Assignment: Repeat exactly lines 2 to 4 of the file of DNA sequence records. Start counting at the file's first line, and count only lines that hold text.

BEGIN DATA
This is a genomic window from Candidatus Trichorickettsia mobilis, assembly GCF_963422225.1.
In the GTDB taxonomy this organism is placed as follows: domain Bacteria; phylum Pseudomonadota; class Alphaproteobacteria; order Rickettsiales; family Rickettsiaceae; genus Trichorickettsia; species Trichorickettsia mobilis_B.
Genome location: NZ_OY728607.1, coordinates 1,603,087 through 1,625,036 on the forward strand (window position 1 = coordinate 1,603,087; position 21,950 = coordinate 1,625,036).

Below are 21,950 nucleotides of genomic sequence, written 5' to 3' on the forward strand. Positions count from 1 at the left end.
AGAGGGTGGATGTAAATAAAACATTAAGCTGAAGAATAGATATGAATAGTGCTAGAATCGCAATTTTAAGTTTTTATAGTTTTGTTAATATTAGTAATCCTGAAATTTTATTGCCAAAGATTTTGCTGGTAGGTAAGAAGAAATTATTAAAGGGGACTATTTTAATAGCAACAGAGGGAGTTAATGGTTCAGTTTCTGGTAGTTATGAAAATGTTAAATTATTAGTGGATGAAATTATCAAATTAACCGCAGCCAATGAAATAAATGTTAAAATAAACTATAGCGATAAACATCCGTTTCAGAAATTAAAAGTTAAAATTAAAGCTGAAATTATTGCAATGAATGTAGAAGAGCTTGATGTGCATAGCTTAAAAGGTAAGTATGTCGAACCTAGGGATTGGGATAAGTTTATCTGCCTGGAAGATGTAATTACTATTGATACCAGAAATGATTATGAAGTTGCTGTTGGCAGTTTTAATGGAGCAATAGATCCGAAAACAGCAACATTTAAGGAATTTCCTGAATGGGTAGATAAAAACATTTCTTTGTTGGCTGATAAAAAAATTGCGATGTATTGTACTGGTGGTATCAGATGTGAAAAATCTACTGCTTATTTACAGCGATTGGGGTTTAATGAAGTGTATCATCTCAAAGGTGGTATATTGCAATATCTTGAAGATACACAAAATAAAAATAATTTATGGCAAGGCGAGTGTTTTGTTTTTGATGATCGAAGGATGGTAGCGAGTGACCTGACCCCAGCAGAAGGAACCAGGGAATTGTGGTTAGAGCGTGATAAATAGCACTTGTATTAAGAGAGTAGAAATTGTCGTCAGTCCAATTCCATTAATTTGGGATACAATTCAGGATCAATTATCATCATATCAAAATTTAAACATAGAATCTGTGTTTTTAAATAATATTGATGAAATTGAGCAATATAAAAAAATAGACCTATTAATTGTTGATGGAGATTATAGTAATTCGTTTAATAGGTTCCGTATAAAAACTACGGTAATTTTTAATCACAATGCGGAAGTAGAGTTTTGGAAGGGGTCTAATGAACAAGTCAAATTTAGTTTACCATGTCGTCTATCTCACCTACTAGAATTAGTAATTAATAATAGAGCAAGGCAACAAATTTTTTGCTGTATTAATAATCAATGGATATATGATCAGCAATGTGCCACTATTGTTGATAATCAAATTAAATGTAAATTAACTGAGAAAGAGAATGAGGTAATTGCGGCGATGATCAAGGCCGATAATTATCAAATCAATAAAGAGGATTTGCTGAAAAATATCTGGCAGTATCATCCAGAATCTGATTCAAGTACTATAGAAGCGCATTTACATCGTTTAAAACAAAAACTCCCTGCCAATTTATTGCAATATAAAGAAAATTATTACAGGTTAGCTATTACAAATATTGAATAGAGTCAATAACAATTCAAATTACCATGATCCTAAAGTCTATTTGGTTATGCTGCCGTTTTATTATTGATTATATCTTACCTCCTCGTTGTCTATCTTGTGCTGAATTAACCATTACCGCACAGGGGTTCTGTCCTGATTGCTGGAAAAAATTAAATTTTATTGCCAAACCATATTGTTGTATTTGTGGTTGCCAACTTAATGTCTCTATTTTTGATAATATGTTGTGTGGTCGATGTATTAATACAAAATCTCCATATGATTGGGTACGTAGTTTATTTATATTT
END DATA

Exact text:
In the GTDB taxonomy this organism is placed as follows: domain Bacteria; phylum Pseudomonadota; class Alphaproteobacteria; order Rickettsiales; family Rickettsiaceae; genus Trichorickettsia; species Trichorickettsia mobilis_B.
Genome location: NZ_OY728607.1, coordinates 1,603,087 through 1,625,036 on the forward strand (window position 1 = coordinate 1,603,087; position 21,950 = coordinate 1,625,036).

Below are 21,950 nucleotides of genomic sequence, written 5' to 3' on the forward strand. Positions count from 1 at the left end.